Child cruelty offences jump by 25% in a single year

New data reveals over 26,000 cases of adults neglecting, mistreating, or assaulting children last year.

NSPCC can today reveal child cruelty and neglect offences increased by a quarter last year as the country emerged from the pandemic.


In a Freedom of Information request to police forces in England the leading child protection charity found there were 26,307 offences recorded in 2021/22 – an average of 72 a day – which is a 25% rise from last year.1

NSPCC experts warned at the start of the pandemic that an increase in stressors to parents and caregivers, coupled with an increase in children’s vulnerability, and a disruption in normal protective services would lead to an increased risk of abuse.

The charity is highlighting the worrying scale of the problem on its flagship Childhood Day, and two weeks on from the publication of the Independent Review into Children’s Social Care and the National Review into the deaths of Arthur Labinjo-Hughes and Star Hobson.

Both reviews, alongside this new data, reinforce the need for a reset of the child protection system. The NSPCC wants to see children’s social care in England focused on early intervention, with children at its heart. And above all, political leadership from the very top of Government.

As thousands of people come together today to back the NSPCC’s Childhood Day, the charity is emphasising that everyone has a responsibility to keep children safe from abuse and neglect.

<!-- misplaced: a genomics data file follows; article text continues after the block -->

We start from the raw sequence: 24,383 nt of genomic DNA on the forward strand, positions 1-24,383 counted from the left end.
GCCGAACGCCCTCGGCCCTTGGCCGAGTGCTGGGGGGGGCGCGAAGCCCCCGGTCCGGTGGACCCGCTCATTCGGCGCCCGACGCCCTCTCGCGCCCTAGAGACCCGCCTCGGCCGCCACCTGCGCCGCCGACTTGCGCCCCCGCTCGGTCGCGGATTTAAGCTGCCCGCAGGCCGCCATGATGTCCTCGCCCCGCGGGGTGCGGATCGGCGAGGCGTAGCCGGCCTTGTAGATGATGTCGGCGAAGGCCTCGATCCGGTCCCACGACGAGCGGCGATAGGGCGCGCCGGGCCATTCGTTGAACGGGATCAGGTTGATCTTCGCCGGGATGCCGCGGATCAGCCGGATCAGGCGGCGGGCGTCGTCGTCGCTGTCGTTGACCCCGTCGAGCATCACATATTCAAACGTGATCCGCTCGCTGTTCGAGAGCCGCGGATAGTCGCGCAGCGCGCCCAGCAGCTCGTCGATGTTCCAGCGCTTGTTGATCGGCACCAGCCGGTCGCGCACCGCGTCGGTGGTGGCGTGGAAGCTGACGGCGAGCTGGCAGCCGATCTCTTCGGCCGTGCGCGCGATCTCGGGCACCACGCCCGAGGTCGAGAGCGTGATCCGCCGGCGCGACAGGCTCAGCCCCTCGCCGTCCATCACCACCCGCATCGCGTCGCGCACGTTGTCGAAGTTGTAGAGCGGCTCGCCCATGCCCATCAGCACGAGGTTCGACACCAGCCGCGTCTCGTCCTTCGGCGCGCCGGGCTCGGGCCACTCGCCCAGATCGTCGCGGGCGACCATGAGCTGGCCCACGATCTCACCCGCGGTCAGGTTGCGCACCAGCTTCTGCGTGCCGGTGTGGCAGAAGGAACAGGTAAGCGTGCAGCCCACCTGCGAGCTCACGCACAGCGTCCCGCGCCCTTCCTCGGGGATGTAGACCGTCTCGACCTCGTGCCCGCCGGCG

Paula's story

Paula is the adoptive mother to Tony whose biological parents were imprisoned for ten years after breaking his legs and failing to get help for days.

"We have witnessed first-hand the devastating effect of child cruelty and neglect and hope no child ever experiences what Tony went through, however, that won’t be made possible without government leading the way and reforming the children’s social care system."

Peter Wanless, NSPCC CEO, said:

“The statistics we have released today demonstrate the worrying scale of abuse and neglect. This must be a priority for the Government.

“The evidence from a series of reviews have shown where and how to better resource and support a child protection system that works better for all those who need it. Now is the time for action.

"But our message isn’t just for politicians. It’s vital to remember that child abuse can be prevented. As thousands of people get behind Childhood Day today, they demonstrate their support for positive change and their willingness to play a part in keeping children safe.”

This year Lidl GB, who have supported the charity for 5 years and Sky Cares, Sky’s commitment to supporting the communities where their customers and employees live and work, are sponsoring the NSPCC’s Childhood Day as retail and media partners respectively. Both partners have helped to raise awareness of Childhood Day, as well as holding their own activities with their colleagues across the UK to help raise vital funds.

Abuse can stop with a call to the NSPCC Helpline. Will you help us answer every call?


  1. 1. The NSPCC sent Freedom of Information requests to police forces in England requesting the number of child cruelty offences they recorded in 2020/21 and 2021/22. Of the 39 police forces, 36 responded while three forces have not responded. They revealed that police recorded 26,307 offences last year and 21,102 the year before which is a 25% increase.